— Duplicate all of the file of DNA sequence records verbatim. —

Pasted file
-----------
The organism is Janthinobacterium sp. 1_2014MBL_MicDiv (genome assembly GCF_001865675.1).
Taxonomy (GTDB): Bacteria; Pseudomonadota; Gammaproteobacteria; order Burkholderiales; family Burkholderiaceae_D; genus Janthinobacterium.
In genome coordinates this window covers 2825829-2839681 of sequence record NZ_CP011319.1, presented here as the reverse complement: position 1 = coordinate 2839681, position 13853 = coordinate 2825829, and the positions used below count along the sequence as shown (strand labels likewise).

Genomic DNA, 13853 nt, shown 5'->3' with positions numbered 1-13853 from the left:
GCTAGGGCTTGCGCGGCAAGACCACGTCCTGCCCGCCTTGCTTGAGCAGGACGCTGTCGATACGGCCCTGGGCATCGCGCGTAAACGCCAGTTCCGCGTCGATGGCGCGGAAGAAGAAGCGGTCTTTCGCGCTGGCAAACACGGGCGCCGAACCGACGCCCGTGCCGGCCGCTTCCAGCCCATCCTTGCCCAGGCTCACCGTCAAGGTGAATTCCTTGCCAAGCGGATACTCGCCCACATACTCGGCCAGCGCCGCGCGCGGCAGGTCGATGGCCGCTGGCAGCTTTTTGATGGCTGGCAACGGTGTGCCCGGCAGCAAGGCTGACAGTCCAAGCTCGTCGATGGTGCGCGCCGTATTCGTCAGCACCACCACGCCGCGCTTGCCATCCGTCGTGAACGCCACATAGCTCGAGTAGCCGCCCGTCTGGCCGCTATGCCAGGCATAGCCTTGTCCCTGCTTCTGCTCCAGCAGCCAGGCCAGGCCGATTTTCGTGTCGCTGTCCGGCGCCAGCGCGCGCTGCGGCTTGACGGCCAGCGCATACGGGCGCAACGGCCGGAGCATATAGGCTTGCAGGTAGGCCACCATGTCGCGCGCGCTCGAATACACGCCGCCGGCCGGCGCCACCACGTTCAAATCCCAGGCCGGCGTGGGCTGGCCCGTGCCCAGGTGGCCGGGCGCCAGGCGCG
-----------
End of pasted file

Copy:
The organism is Janthinobacterium sp. 1_2014MBL_MicDiv (genome assembly GCF_001865675.1).
Taxonomy (GTDB): Bacteria; Pseudomonadota; Gammaproteobacteria; order Burkholderiales; family Burkholderiaceae_D; genus Janthinobacterium.
In genome coordinates this window covers 2825829-2839681 of sequence record NZ_CP011319.1, presented here as the reverse complement: position 1 = coordinate 2839681, position 13853 = coordinate 2825829, and the positions used below count along the sequence as shown (strand labels likewise).

Genomic DNA, 13853 nt, shown 5'->3' with positions numbered 1-13853 from the left:
GCTAGGGCTTGCGCGGCAAGACCACGTCCTGCCCGCCTTGCTTGAGCAGGACGCTGTCGATACGGCCCTGGGCATCGCGCGTAAACGCCAGTTCCGCGTCGATGGCGCGGAAGAAGAAGCGGTCTTTCGCGCTGGCAAACACGGGCGCCGAACCGACGCCCGTGCCGGCCGCTTCCAGCCCATCCTTGCCCAGGCTCACCGTCAAGGTGAATTCCTTGCCAAGCGGATACTCGCCCACATACTCGGCCAGCGCCGCGCGCGGCAGGTCGATGGCCGCTGGCAGCTTTTTGATGGCTGGCAACGGTGTGCCCGGCAGCAAGGCTGACAGTCCAAGCTCGTCGATGGTGCGCGCCGTATTCGTCAGCACCACCACGCCGCGCTTGCCATCCGTCGTGAACGCCACATAGCTCGAGTAGCCGCCCGTCTGGCCGCTATGCCAGGCATAGCCTTGTCCCTGCTTCTGCTCCAGCAGCCAGGCCAGGCCGATTTTCGTGTCGCTGTCCGGCGCCAGCGCGCGCTGCGGCTTGACGGCCAGCGCATACGGGCGCAACGGCCGGAGCATATAGGCTTGCAGGTAGGCCACCATGTCGCGCGCGCTCGAATACACGCCGCCGGCCGGCGCCACCACGTTCAAATCCCAGGCCGGCGTGGGCTGGCCCGTGCCCAGGTGGCCGGGCGCCAGGCGCG